Way back in 1992, NASA administrator Daniel Goldin described the organization as "pale, male and stale", a derisive commentary on the lack of race, gender and age/tenure diversity within the United States' premier science agency. Fast forward to 2018 and most tech industries still suffer from at least two of these symptoms.
In fact, the problem may even be worsening over time. The number of women going into computer science—an obvious key ingredient in AI and ML—has decreased by half since 1985 reported Jaxenter earlier this year, and this survey found that the presence of females in top AI/ML positions is a mere 18%.
Here is the ever-growing selection of featured women in artificial intelligence:
Vanessa Xi, CEO of YONO Labs, developed technology that helps women track their fertility cycles and detect pregnancy using an earbud-like device that tracks body temperature.
Fei-Fei Li is one busy lady. She joined Google Cloud in January 2017 as Chief Scientist of AI/ML, and she also continues to serve as a Stanford professor and head of both the Artificial Intelligence Lab and the Stanford Vision Lab at the prestigious U.S. university.
Erica Lee is an entrepreneur with a history of participation in technology sector start-ups, including helping to co-found Collective Intelligence Technologies, Inc.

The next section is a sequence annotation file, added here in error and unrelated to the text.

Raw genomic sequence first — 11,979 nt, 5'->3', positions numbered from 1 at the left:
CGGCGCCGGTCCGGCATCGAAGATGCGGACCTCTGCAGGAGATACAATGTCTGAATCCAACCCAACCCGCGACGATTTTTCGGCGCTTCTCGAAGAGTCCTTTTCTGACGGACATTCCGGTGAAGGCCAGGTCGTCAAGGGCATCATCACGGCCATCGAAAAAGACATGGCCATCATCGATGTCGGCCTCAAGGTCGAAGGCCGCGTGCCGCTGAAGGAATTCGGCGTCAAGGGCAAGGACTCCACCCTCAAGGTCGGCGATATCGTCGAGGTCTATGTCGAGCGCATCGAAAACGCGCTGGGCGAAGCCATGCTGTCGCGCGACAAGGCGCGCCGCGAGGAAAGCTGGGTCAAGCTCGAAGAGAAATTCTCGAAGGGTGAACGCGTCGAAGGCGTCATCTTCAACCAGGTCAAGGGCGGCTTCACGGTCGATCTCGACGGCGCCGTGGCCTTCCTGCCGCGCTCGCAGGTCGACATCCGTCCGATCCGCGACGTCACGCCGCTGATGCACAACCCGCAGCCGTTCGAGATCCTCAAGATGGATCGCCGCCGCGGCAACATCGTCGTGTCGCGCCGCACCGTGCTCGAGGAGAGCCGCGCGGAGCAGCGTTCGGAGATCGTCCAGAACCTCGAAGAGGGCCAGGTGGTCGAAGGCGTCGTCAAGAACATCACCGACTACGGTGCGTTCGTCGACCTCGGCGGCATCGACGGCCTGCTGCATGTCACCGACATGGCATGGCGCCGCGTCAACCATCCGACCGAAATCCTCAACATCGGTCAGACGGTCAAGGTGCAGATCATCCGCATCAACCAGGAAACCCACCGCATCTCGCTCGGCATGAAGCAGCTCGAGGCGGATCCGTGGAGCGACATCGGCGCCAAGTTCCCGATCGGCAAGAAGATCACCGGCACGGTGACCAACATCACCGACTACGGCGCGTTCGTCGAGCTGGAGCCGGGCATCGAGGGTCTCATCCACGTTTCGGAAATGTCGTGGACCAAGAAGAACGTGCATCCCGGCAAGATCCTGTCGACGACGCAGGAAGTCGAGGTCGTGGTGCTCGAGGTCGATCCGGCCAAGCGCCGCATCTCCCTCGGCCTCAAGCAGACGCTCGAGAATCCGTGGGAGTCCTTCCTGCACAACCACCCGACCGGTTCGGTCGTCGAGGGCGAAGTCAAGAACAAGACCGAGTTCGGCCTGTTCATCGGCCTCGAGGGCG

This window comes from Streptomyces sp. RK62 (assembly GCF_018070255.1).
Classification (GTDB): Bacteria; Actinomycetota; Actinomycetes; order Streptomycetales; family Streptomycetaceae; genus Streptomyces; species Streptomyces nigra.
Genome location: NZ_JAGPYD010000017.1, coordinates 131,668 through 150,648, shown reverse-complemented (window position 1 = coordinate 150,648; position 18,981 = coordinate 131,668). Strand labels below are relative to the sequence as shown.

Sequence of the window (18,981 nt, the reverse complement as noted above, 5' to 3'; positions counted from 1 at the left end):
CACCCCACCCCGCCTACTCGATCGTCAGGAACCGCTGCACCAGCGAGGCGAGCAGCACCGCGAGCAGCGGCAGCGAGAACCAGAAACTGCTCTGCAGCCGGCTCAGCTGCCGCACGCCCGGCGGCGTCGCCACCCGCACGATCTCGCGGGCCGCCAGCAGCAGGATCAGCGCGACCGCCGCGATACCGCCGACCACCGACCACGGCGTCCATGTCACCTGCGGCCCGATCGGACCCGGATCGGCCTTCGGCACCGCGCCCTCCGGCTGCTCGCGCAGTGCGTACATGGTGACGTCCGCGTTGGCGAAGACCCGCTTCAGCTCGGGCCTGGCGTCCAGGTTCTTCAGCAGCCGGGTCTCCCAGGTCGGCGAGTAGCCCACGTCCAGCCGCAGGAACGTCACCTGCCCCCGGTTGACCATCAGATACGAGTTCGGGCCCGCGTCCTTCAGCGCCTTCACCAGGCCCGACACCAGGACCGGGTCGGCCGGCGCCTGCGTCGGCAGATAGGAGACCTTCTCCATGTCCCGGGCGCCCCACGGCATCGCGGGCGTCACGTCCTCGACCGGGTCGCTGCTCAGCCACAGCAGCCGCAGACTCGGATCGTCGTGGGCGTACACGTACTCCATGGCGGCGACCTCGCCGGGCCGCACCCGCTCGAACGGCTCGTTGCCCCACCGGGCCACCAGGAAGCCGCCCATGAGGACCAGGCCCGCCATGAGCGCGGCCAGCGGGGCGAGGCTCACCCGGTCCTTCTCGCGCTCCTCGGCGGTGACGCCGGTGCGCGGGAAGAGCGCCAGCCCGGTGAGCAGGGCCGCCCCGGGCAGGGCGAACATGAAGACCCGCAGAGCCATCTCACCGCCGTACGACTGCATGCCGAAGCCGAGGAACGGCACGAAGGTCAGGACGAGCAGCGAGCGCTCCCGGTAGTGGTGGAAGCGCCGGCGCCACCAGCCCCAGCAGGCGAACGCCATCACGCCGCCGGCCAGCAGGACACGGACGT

Latanya Sweeney boasts an impressive résumé. She is currently Harvard University's Professor of Government and Technology in Residence, where she looks at ways to tackle socio-political and governance issues with technology.
Carol Reiley is a roboticist with more than a decade of experience under her belt. In 2015, she founded drive.ai, a Silicon Valley start-up with a connection to Stanford's Artificial Intelligence Lab, which is working on developing software for self-driving cars.
Prachi Baxi is the co-founder of Smartypans, Bluetooth enabled cookware that enables users to track the nutritional content of ingredients in real time while cooking.
These are some of the recent women I added. Click the button to see all.